Comment by Michael Kozakewich on 08/18  at  02:11 PM

not to mention that dingbats would scale perfectly antialiased (furthermore, would respect user’s preferences so if someone doesn’t like antialiasing it will respect that); furthermore, this would be the only way, today, of taking advantage of subpixel rendering! (though I believe Cairo, the engine Firefox uses, played with the idea of subpixel rendering of any shape—I think they even played with autohinting for arbitrary shapes).

While of course you would be using any symbol you desire, trying to find similar symbols in Unicode shouldn’t be that hard, and by “similar” I’m being willingly vague, so you can choose any symbol as most Unicode symbols don’t have any semantic baggage. For a gear symbol, you can use ⚙ [1].

The other comments apply to any approach to using icons.

[1] http://www.fileformat.info/info/unicode/char/2699/index.htm

Comment by nachokb on 08/18  at  02:43 PM

Unicode 5.0 encodes exactly 98,884 graphic characters on different planes. http://www.decodeunicode.org/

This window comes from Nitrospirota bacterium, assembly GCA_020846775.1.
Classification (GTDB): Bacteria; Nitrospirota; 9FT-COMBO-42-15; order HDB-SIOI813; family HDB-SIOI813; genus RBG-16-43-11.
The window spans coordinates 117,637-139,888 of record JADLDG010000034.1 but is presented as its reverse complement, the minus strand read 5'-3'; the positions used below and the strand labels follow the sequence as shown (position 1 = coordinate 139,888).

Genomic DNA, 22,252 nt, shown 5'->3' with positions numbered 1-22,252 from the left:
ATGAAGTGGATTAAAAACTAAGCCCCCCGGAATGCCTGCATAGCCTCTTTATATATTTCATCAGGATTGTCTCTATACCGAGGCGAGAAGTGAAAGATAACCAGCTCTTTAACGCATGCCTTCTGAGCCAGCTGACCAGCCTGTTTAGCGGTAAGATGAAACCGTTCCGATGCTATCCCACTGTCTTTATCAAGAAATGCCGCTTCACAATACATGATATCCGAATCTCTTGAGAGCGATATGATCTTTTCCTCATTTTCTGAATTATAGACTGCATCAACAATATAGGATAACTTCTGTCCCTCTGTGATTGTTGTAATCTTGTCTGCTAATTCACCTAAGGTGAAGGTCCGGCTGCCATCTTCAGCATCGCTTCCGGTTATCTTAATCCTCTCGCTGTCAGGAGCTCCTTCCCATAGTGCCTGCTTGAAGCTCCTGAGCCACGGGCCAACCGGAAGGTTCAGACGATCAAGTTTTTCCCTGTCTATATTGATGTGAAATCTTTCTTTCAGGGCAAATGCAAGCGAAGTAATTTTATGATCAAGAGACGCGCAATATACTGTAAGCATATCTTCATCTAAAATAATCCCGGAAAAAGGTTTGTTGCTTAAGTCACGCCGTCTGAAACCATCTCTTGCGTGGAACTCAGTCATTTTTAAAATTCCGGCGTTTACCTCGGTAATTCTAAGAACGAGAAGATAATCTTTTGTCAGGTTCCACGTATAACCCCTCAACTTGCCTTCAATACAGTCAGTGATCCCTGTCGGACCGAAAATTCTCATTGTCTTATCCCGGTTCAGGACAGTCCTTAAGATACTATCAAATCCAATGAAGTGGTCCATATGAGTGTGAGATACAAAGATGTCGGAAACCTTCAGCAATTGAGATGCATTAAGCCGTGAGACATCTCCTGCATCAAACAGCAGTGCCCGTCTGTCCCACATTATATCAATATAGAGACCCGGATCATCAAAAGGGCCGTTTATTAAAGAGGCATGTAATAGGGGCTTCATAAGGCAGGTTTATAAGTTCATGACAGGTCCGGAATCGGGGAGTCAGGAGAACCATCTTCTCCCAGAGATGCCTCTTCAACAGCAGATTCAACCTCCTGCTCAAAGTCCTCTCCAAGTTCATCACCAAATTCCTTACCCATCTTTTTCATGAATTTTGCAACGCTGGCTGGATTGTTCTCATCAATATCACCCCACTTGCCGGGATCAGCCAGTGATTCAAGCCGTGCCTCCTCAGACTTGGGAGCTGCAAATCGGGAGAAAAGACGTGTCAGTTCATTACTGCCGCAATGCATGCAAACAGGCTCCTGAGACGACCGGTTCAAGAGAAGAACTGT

Comment by David on 08/26  at  03:21 AM

Wait, it would be more like

Comment by مسلسل طاش ماطاش 17 on 08/28  at  10:22 PM

hey guys. great article. i too was really hopeful for the :before pseudoclass technique using Pictos and i was almost positive it would work fine on screen readers without reading the generated content part. sadly, VoiceOver, unlike Jaws or NVDA, reads the glyph aloud.

here’s my test using a normal class and an HTML5 data- attribute:

.test {
padding: 5px;

.test[data-icon=s]:before {
color: red;
content: “S”;
font-family: “silkscreen-1”, “silkscreen-2”, monospace;
margin-right: 1em;

.generated-content:before {
color: red;
content: “S”;
font-family: “silkscreen-1”, “silkscreen-2”, monospace;
margin-right: 1em;


This has an icon
So does this


after spending the morning on 3 different screen readers, i’m exhausted. kudos to you guys for making a strong case for baking in accessibility.

Comment by Cris Necochea on 09/09  at  12:44 PM

combining Aubrey & nachokb solutions ?

* using <abbr title="an explicit text” class="dingbats">�</abbr>

where � is a glyph form the private Unicode pane and “dingbats” a CSS class with a @font-face rule.

→ treats the � dingbat as an “image”

The question is “How are the private pane’s glyphs read by screenreader?”. Does anybody know ?

another way to do this should be using as many monoglyph fonts as needed (~one per glyph), with only “blank” glyphs used: SPACE, NBSP aso.

Comment by eleg on 09/27  at  08:00 AM